Charity in Hard Times

If governments or individuals use the global recession as an excuse to reduce assistance to the world’s poorest people, they will only multiply the seriousness of the problem of poverty for the world as a whole. In fact, given the recession's disproportionate impact on the poor, it has never been more important to increase official and private aid donations.

PRINCETON – As I tour the U.S. promoting my new book, The Life You Can Save: Acting Now to End World Poverty , I am often asked if this isn’t the wrong time to call on affluent people to increase their effort to end poverty in other countries. I reply emphatically that it is not. There is no doubt that the world economy is in trouble. But if governments or individuals use this as an excuse to reduce assistance to the world’s poorest people, they would only multiply the seriousness of the problem for the world as a whole.

The financial crisis has been more damaging for the poor than it has been for the rich. Without in any way minimizing the economic and psychological blow that people experience when they lose their jobs, the unemployed in affluent countries still have a safety net, in the form of social security payments, and usually free health care and free education for their children. They also have sanitation and safe drinking water.

The poor in developing countries have none of these benefits, which proves fatal for an estimated 18 million of them each year. That’s a higher annual death toll than during World War II, and it’s easier to prevent.

To continue reading, please log in or enter your email address.

Registration is quick and easy and requires only your email address. If you already have an account with us, please log in. Or subscribe now for unlimited access.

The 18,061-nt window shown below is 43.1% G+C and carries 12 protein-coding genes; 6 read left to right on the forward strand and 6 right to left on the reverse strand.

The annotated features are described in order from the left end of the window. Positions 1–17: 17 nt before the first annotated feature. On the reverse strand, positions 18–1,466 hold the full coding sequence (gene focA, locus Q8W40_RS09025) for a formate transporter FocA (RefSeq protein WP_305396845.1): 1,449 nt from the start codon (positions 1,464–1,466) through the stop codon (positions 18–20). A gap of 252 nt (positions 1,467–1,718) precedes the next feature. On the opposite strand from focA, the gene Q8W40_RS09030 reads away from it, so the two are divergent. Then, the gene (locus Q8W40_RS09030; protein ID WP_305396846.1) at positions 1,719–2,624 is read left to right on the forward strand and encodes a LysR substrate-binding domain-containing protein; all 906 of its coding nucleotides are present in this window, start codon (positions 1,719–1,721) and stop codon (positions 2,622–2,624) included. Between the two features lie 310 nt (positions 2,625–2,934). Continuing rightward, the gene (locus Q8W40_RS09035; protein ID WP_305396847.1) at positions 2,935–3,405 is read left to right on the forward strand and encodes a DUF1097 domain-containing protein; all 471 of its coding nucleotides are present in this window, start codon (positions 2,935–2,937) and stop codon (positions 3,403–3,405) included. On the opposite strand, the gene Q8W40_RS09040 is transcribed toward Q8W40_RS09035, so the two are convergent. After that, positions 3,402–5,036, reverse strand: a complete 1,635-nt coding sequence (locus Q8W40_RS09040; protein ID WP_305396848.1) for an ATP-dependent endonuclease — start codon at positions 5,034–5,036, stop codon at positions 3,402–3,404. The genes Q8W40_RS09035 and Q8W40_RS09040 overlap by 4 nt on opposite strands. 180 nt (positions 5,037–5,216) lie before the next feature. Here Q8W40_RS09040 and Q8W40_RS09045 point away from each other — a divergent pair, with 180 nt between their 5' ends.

required

Log in

http://prosyn.org/aA3O0r9;
  1. China corruption Isaac Lawrence/Getty Images

    The Next Battle in China’s War on Corruption

    • Chinese President Xi Jinping knows well the threat that corruption poses to the authority of the Communist Party of China and the state it controls. 
    • But moving beyond Xi's anti-corruption purge to build robust and lasting anti-graft institutions will not be easy, owing to enduring opportunities for bureaucratic capture.
  2. Italy unemployed demonstration SalvatoreEsposito/Barcroftimages / Barcroft Media via Getty Images

    Putting Europe’s Long-Term Unemployed Back to Work

    Across the European Union, millions of people who are willing and able to work have been unemployed for a year or longer, at great cost to social cohesion and political stability. If the EU is serious about stopping the rise of populism, it will need to do more to ensure that labor markets are working for everyone.

  3. Latin America market Federico Parra/Getty Images

    A Belt and Road for the Americas?

    In a time of global uncertainty, a vision of “made in the Americas” prosperity provides a unifying agenda for the continent. If implemented, the US could reassert its historical leadership among a group of countries that share its fundamental values, as well as an interest in inclusive economic growth and rising living standards.

  4. Startup office Mladlen Antonov/Getty Images

    How Best to Promote Research and Development

    Clearly, there is something appealing about a start-up-based innovation strategy: it feels democratic, accessible, and so California. But it is definitely not the only way to boost research and development, or even the main way, and it is certainly not the way most major innovations in the US came about during the twentieth century.

  5. Trump Trade speech Bill Pugliano/Getty Images .

    Preparing for the Trump Trade Wars

    In the first 11 months of his presidency, Donald Trump has failed to back up his words – or tweets – with action on a variety of fronts. But the rest of the world's governments, and particularly those in Asia and Europe, would be mistaken to assume that he won't follow through on his promised "America First" trade agenda.